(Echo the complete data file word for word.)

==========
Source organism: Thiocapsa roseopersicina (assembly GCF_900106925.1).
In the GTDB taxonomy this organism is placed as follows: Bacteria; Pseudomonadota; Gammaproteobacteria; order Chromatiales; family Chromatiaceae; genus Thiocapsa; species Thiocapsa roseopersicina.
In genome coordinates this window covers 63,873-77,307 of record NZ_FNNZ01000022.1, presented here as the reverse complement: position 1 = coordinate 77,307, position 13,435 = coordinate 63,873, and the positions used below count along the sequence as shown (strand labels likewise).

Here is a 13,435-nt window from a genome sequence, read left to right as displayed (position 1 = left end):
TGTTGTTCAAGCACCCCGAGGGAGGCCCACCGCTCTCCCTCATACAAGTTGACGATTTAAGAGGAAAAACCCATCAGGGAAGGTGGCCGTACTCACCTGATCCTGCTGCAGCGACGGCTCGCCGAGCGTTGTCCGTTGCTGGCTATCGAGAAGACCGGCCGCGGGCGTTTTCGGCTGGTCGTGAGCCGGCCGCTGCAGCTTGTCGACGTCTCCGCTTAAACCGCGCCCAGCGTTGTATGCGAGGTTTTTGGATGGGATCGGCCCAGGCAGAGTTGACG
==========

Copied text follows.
Source organism: Thiocapsa roseopersicina (assembly GCF_900106925.1).
In the GTDB taxonomy this organism is placed as follows: Bacteria; Pseudomonadota; Gammaproteobacteria; order Chromatiales; family Chromatiaceae; genus Thiocapsa; species Thiocapsa roseopersicina.
In genome coordinates this window covers 63,873-77,307 of record NZ_FNNZ01000022.1, presented here as the reverse complement: position 1 = coordinate 77,307, position 13,435 = coordinate 63,873, and the positions used below count along the sequence as shown (strand labels likewise).

Here is a 13,435-nt window from a genome sequence, read left to right as displayed (position 1 = left end):
TGTTGTTCAAGCACCCCGAGGGAGGCCCACCGCTCTCCCTCATACAAGTTGACGATTTAAGAGGAAAAACCCATCAGGGAAGGTGGCCGTACTCACCTGATCCTGCTGCAGCGACGGCTCGCCGAGCGTTGTCCGTTGCTGGCTATCGAGAAGACCGGCCGCGGGCGTTTTCGGCTGGTCGTGAGCCGGCCGCTGCAGCTTGTCGACGTCTCCGCTTAAACCGCGCCCAGCGTTGTATGCGAGGTTTTTGGATGGGATCGGCCCAGGCAGAGTTGACG